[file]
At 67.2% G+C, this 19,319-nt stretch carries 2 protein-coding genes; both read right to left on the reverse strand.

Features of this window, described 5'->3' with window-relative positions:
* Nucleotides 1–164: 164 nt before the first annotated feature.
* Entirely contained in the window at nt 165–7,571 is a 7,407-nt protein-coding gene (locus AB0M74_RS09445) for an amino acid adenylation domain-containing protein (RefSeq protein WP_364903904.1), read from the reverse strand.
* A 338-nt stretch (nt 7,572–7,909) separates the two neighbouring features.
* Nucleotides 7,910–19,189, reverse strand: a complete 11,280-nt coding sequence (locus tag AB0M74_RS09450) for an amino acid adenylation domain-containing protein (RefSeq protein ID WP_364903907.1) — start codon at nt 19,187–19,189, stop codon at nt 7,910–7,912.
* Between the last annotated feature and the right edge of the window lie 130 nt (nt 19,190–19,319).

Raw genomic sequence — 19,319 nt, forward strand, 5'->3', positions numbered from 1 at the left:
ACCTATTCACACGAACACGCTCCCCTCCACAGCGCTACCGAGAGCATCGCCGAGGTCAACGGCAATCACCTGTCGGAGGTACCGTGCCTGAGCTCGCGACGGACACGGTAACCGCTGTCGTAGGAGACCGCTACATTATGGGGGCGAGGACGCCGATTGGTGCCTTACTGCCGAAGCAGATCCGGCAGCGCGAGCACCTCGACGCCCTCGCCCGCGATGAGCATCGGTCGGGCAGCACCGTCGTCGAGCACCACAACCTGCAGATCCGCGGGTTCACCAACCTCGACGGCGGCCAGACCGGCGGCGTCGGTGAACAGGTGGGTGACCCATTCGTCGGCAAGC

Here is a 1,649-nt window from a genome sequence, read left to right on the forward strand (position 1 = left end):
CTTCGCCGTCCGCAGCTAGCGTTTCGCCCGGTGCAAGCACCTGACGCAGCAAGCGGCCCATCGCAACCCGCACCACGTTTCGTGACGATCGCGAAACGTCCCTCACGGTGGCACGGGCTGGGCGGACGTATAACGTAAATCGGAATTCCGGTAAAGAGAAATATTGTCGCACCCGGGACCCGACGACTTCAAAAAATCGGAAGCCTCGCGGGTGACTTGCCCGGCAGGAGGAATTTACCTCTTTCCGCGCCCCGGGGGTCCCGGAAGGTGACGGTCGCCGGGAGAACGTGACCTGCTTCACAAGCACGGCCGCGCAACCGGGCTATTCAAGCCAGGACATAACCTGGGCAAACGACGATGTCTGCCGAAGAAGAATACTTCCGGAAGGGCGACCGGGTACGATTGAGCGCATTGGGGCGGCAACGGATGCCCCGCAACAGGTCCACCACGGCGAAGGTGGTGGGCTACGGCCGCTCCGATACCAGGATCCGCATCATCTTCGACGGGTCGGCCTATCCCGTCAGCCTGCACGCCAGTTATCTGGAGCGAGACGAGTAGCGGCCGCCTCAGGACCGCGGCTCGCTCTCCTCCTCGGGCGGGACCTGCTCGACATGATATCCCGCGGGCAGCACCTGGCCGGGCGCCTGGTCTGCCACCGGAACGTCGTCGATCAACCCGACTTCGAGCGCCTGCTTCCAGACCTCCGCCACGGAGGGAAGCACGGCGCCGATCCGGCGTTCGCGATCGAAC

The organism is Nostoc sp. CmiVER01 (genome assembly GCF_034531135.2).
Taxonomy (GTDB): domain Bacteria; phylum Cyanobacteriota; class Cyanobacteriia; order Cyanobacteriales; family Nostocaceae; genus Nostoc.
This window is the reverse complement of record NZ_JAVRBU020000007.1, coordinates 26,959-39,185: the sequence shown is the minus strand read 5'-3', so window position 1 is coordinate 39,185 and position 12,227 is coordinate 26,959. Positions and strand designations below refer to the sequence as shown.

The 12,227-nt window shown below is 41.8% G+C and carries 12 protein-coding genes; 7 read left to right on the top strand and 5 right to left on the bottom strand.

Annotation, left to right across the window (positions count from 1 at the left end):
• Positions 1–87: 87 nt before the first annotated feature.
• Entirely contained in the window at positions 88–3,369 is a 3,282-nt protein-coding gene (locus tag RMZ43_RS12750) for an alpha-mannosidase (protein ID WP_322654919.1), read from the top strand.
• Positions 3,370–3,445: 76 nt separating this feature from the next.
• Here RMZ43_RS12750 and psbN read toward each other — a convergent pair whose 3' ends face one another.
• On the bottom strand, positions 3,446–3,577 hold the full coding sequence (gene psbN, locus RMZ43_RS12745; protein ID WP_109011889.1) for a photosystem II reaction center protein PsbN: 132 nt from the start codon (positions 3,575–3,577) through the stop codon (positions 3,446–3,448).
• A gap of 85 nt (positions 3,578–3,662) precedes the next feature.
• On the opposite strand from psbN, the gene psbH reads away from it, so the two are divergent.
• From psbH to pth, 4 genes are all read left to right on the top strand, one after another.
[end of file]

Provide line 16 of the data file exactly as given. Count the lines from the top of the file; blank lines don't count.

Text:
Annotation, left to right across the window (positions count from 1 at the left end):